The increasing number of cases in the provinces of Papua and West Papua in Indonesia raises concerns, and international responses in the Pacific region have increased, Hugh McClure wrote.
For many parts of the Pacific Islands, including Fiji, Papua New Guinea (PNG), and New Caledonia, it has now been more than a month since new cases of COVID-19 have been confirmed.
The following is a snapshot of the policy response to COVID-19 in the Pacific region, right at 12:00 noon AEST, May 26, 2020.
The Week in Review
Last week there was an increase in COVID-19 positive cases reported in Guam, which recorded a surge of 11 new cases on May 20, bringing the total to 166 positive COVID-19 cases. Meanwhile, the Commonwealth of the Northern Mariana Islands has recorded 22nd case.
The number of cases reported in Indonesia’s West Papua province has reached 130 this week, while several sources indicate that neighboring Papua province can have as many as 686 cases.
29 cases of COVID-19 were found in French Polynesia waters aboard an Ecuadorian fishing vessel this week.
While the ship has been anchored in an uninhabited bay for a month, there are concerns about the presence of the virus on other fishing vessels operating in the Pacific. With local doctors used to test all sailors aboard, there is concern that the movement of such vessels may be the source of a new COVID-19 wave in the Pacific.
For policy makers throughout the Pacific region, but especially in PNG, the situation in the provinces of Papua and West Papua in Indonesia is a cause for serious concern. With cases that continue to increase exponentially every week, local authorities in PNG’s border provinces in Western and West Sepik provinces are harboring concerns about the potential for disease to spread to their communities, as illegal border crossings continue.
Meanwhile, restrictions were gradually lifted on PNG with passenger flights to Bougainville resuming this week.
As a big political star erupted in Port Moresby this week after former Prime Minister O’Neill arrested and charged by the police over alleged official corruption, the Opposition increasingly voiced concerns over the handling of the COVID-19 pandemic by Prime Minister Marape, who indicated that they would not support any extension to Emergency Status after 2 June.
The broader Pacific regional response was at the forefront this week, with the World Health Organization and the Pacific Islands Forum collaborating to send medical supplies to various countries, with assistance reaching Fiji, Samoa, Vanuatu and Tonga.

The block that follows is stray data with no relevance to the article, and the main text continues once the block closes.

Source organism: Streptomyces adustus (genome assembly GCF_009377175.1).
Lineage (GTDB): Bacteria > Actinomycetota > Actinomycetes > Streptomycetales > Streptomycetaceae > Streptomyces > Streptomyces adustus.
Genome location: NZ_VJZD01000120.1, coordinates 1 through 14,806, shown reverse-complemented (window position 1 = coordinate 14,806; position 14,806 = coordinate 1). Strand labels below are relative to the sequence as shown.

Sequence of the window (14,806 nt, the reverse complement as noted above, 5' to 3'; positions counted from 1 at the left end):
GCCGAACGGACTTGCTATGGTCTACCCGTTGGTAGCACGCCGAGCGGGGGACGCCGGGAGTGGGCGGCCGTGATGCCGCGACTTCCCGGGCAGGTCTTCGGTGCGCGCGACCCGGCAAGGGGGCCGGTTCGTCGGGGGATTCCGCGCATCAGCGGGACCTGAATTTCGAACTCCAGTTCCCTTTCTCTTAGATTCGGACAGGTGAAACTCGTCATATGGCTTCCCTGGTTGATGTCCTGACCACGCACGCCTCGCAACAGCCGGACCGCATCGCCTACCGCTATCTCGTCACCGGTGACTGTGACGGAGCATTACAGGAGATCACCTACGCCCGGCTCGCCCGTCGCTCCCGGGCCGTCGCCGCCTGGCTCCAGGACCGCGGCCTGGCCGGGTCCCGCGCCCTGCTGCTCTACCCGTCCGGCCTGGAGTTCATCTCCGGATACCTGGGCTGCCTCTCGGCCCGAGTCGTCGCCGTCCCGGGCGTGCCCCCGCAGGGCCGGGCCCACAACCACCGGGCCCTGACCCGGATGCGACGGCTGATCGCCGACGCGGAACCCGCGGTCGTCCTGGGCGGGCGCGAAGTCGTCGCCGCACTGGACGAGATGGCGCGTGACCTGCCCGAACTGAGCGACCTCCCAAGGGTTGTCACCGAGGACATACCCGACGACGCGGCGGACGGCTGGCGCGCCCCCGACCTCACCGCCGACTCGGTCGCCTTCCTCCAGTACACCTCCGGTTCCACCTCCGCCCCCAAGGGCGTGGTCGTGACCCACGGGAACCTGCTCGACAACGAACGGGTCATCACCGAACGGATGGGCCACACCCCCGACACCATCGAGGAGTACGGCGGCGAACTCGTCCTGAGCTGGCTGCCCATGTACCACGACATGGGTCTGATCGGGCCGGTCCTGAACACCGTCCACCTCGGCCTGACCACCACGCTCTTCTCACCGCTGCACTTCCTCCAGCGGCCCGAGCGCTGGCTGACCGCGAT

Australia has increased its development assistance, announcing $ 100 million this week to support the Pacific COVID-19 response. While PNG will receive more than one fifth of this funding, the Solomon Islands, Vanuatu, Fiji, Samoa, Tonga, Timor-Leste, Kiribati, Nauru and Tuvalu will each receive support between $ 3 million and $ 13 million.
Australia has also expressed its support for Fiji to join the Trans-Tasman Travel Bubble and further detailing visa extensions for Pacific Season Workers Program participants to remain in Australia on visas that are extended for up to 12 months.
American Samoa this week received a $ 24 million stimulus from the US government to support economic growth. Meanwhile, the US Secretary of Education has announced major investments to help schools respond to physical distance in the Federated States of Micronesia, the Republic of the Marshall Islands, the Commonwealth of the Northern Mariana Islands, Guam, Palau, and American Samoa.
As donations have flowed into the Pacific region, the limited health capacity in the Pacific is becoming clearer as countries seek to make changes to improve their long-term health capabilities. In the Solomon Islands, the Permanent Secretary for Health and Medical Services said that his ministry was able to identify gaps that needed to be strengthened in the country’s health system as a result of the 36 hour locking trial that occurred last week.
Meanwhile, Prime Minister Marape has outlined that regional health capacity will be the focus of his government’s investment in the PNG health system, with an ongoing focus on decentralizing services in the country. As part of the investment, the prime minister has launched plans to build hospitals in 22 provinces, and an upgraded referral hospital in Port Moresby.
See the complete dataset compiled by Australia Pacific Security College here.
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